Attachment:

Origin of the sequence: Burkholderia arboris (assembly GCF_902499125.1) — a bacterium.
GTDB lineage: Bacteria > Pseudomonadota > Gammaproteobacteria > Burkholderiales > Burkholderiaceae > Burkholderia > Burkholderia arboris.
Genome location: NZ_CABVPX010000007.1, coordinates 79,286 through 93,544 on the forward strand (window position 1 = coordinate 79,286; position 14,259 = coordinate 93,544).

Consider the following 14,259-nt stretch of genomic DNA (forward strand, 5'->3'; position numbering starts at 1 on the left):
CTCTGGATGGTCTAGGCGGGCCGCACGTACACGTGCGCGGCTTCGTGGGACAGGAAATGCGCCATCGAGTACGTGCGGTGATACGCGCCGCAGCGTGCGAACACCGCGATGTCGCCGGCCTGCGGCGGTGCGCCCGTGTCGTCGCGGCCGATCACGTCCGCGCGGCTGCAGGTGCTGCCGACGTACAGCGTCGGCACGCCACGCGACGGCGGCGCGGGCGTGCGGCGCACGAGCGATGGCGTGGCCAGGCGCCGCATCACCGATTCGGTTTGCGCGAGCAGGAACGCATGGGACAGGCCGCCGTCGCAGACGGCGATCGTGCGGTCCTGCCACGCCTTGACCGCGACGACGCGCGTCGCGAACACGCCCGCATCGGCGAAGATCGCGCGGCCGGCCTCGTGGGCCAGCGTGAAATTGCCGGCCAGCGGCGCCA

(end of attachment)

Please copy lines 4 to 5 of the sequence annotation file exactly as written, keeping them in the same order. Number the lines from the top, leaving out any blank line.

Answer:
Consider the following 14,259-nt stretch of genomic DNA (forward strand, 5'->3'; position numbering starts at 1 on the left):
CTCTGGATGGTCTAGGCGGGCCGCACGTACACGTGCGCGGCTTCGTGGGACAGGAAATGCGCCATCGAGTACGTGCGGTGATACGCGCCGCAGCGTGCGAACACCGCGATGTCGCCGGCCTGCGGCGGTGCGCCCGTGTCGTCGCGGCCGATCACGTCCGCGCGGCTGCAGGTGCTGCCGACGTACAGCGTCGGCACGCCACGCGACGGCGGCGCGGGCGTGCGGCGCACGAGCGATGGCGTGGCCAGGCGCCGCATCACCGATTCGGTTTGCGCGAGCAGGAACGCATGGGACAGGCCGCCGTCGCAGACGGCGATCGTGCGGTCCTGCCACGCCTTGACCGCGACGACGCGCGTCGCGAACACGCCCGCATCGGCGAAGATCGCGCGGCCGGCCTCGTGGGCCAGCGTGAAATTGCCGGCCAGCGGCGCCA